Monday, March 5, 2012

A Private Right of Action Under NLRA?

NLRBThat's the proposal by Richard Kahlenberg and Moshe Marvit in a recent New York Times op-ed. Looking for a solution to the low rate of unionism, the authors propose expanding Title VII to include protections for union activity:

[T]he greatest impediment to unions is weak and anachronistic labor laws.  It’s time to add the right to organize a labor union, without employer discrimination, to Title VII of the Civil Rights Act, because that right is as fundamental as freedom from discrimination in employment and education. This would enshrine what the Rev. Dr. Martin Luther King Jr. observed in 1961 at an A.F.L.-C.I.O. convention: “The two most dynamic and cohesive liberal forces in the country are the labor movement and the Negro freedom movement.  Together, we can be architects of democracy.”

Our proposal would make disciplining or firing an employee “on the basis of seeking union membership” illegal just as it now is on the basis of race, color, sex, religion and national origin. It would expand the fundamental right of association encapsulated in the First Amendment and apply it to the private workplace just as the rights of equality articulated in the 14th Amendment have been so applied.

I made a related argument at one point, as part of a much larger reform effort, so I have some sympathy with the proposal.  That said, there would be something lost in moving to private rights of action.  Although public enforcement would remain possible, one only has to look at the EEOC to see how that would end up.  And, as I saw first-hand, losing public enforcement means that cases without significant damages will have a difficult time finding an attorney.


Labor and Employment News, Labor Law | Permalink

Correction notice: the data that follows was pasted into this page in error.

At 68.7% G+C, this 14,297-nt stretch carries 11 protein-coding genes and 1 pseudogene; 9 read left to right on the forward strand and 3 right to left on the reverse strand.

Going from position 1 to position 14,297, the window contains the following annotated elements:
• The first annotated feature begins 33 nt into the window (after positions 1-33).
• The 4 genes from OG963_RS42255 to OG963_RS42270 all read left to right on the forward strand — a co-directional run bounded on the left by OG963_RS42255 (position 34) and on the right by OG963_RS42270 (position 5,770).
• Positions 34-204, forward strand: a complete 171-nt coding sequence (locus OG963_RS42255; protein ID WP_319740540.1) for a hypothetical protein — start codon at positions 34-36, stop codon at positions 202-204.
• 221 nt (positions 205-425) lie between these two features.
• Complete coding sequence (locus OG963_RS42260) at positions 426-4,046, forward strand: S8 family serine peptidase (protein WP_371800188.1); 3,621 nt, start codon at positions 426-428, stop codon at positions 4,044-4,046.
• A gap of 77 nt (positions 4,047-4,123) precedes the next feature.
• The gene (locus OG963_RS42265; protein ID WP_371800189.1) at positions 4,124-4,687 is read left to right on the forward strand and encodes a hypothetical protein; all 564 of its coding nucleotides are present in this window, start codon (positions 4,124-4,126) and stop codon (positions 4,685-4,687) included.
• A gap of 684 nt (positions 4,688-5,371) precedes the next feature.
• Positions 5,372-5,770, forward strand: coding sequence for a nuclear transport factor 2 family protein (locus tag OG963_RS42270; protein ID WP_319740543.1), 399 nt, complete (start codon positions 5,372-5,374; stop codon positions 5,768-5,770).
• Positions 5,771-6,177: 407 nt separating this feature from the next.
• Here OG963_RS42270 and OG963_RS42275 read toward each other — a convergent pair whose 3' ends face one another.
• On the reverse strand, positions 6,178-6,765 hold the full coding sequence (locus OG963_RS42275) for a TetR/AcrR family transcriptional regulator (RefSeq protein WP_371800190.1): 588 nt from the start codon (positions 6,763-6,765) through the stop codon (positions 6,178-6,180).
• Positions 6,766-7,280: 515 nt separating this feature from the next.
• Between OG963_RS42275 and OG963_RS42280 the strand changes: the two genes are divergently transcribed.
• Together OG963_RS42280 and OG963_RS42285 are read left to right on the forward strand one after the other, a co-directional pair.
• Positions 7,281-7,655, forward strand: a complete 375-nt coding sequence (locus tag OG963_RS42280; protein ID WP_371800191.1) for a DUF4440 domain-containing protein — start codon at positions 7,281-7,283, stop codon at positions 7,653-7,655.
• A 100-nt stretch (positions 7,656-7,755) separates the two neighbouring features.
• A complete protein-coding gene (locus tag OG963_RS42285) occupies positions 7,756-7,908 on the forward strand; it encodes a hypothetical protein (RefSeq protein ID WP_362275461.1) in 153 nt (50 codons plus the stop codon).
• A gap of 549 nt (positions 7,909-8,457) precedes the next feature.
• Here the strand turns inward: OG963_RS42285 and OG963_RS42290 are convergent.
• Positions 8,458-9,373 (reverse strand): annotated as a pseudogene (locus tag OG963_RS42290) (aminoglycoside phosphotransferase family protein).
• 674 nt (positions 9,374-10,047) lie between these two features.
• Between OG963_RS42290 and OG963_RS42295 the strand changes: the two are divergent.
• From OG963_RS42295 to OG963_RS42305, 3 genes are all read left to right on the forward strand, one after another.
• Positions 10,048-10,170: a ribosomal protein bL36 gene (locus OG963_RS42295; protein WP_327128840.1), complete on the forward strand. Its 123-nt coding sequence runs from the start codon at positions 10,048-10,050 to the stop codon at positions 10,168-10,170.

TrackBack URL for this entry:

Listed below are links to weblogs that reference A Private Right of Action Under NLRA?:


And, of course, the authors propose a strictly one-way "right."

Posted by: James Young | Mar 5, 2012 7:14:53 PM


Considering it is solely about firing an individual - it seems that a union could not do that.

Posted by: Per Son | Mar 6, 2012 12:05:26 PM

Yeah, "Per Son." Because we all know that unions NEVER try to get employees fired.

snark off

Posted by: James Young | Mar 6, 2012 2:10:54 PM

They certainly do, but ultimately it is the employer who runs the show. The proposal here is solely limited to terminations. I personally have a problem with this proposal, and believe strengthening the NLRA is the way to go. Judges already have no understanding of the NLRA, and the idea of defining union status is difficult (e.g. Defer to NLRB to definition or whattabout unrecognized unions).

Posted by: Per son | Mar 6, 2012 4:42:29 PM

Section 301 already creates a private right of action against one's union for a duty of fair representation violation. I am not sure a situation could exist where a union could discriminate against an employee on the basis of Section 7 activities and not also give rise to a dfr violation.

Posted by: anonymous | Mar 6, 2012 5:21:57 PM

Post a comment